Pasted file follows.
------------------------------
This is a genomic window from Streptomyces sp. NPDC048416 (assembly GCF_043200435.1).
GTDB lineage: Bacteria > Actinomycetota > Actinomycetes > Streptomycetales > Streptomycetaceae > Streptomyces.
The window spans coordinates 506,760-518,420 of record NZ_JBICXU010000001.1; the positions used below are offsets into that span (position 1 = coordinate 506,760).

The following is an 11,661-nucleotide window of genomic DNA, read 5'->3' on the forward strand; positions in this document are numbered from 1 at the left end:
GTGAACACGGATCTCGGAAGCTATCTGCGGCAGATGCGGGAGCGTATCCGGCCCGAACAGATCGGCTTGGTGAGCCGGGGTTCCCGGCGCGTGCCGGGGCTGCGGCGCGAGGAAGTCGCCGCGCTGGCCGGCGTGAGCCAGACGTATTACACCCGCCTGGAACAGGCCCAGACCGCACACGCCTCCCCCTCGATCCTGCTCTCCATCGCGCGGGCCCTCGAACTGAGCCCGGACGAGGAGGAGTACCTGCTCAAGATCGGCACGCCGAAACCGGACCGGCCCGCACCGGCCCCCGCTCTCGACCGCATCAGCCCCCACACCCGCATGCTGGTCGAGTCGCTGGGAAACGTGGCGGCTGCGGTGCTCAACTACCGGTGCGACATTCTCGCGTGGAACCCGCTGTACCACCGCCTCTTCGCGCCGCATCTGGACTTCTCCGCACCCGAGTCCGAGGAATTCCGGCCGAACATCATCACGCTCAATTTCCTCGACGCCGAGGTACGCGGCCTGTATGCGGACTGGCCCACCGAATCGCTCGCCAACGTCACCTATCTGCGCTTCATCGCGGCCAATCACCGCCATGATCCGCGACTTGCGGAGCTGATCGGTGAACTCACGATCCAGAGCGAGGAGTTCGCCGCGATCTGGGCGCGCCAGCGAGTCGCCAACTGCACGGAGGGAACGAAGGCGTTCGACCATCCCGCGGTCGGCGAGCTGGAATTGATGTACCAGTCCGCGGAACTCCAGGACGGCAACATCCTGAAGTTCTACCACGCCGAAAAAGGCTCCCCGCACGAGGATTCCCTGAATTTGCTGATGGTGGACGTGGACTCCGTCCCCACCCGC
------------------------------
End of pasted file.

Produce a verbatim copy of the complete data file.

This is a genomic window from Streptomyces sp. NPDC048416 (assembly GCF_043200435.1).
GTDB lineage: Bacteria > Actinomycetota > Actinomycetes > Streptomycetales > Streptomycetaceae > Streptomyces.
The window spans coordinates 506,760-518,420 of record NZ_JBICXU010000001.1; the positions used below are offsets into that span (position 1 = coordinate 506,760).

The following is an 11,661-nucleotide window of genomic DNA, read 5'->3' on the forward strand; positions in this document are numbered from 1 at the left end:
GTGAACACGGATCTCGGAAGCTATCTGCGGCAGATGCGGGAGCGTATCCGGCCCGAACAGATCGGCTTGGTGAGCCGGGGTTCCCGGCGCGTGCCGGGGCTGCGGCGCGAGGAAGTCGCCGCGCTGGCCGGCGTGAGCCAGACGTATTACACCCGCCTGGAACAGGCCCAGACCGCACACGCCTCCCCCTCGATCCTGCTCTCCATCGCGCGGGCCCTCGAACTGAGCCCGGACGAGGAGGAGTACCTGCTCAAGATCGGCACGCCGAAACCGGACCGGCCCGCACCGGCCCCCGCTCTCGACCGCATCAGCCCCCACACCCGCATGCTGGTCGAGTCGCTGGGAAACGTGGCGGCTGCGGTGCTCAACTACCGGTGCGACATTCTCGCGTGGAACCCGCTGTACCACCGCCTCTTCGCGCCGCATCTGGACTTCTCCGCACCCGAGTCCGAGGAATTCCGGCCGAACATCATCACGCTCAATTTCCTCGACGCCGAGGTACGCGGCCTGTATGCGGACTGGCCCACCGAATCGCTCGCCAACGTCACCTATCTGCGCTTCATCGCGGCCAATCACCGCCATGATCCGCGACTTGCGGAGCTGATCGGTGAACTCACGATCCAGAGCGAGGAGTTCGCCGCGATCTGGGCGCGCCAGCGAGTCGCCAACTGCACGGAGGGAACGAAGGCGTTCGACCATCCCGCGGTCGGCGAGCTGGAATTGATGTACCAGTCCGCGGAACTCCAGGACGGCAACATCCTGAAGTTCTACCACGCCGAAAAAGGCTCCCCGCACGAGGATTCCCTGAATTTGCTGATGGTGGACGTGGACTCCGTCCCCACCCGC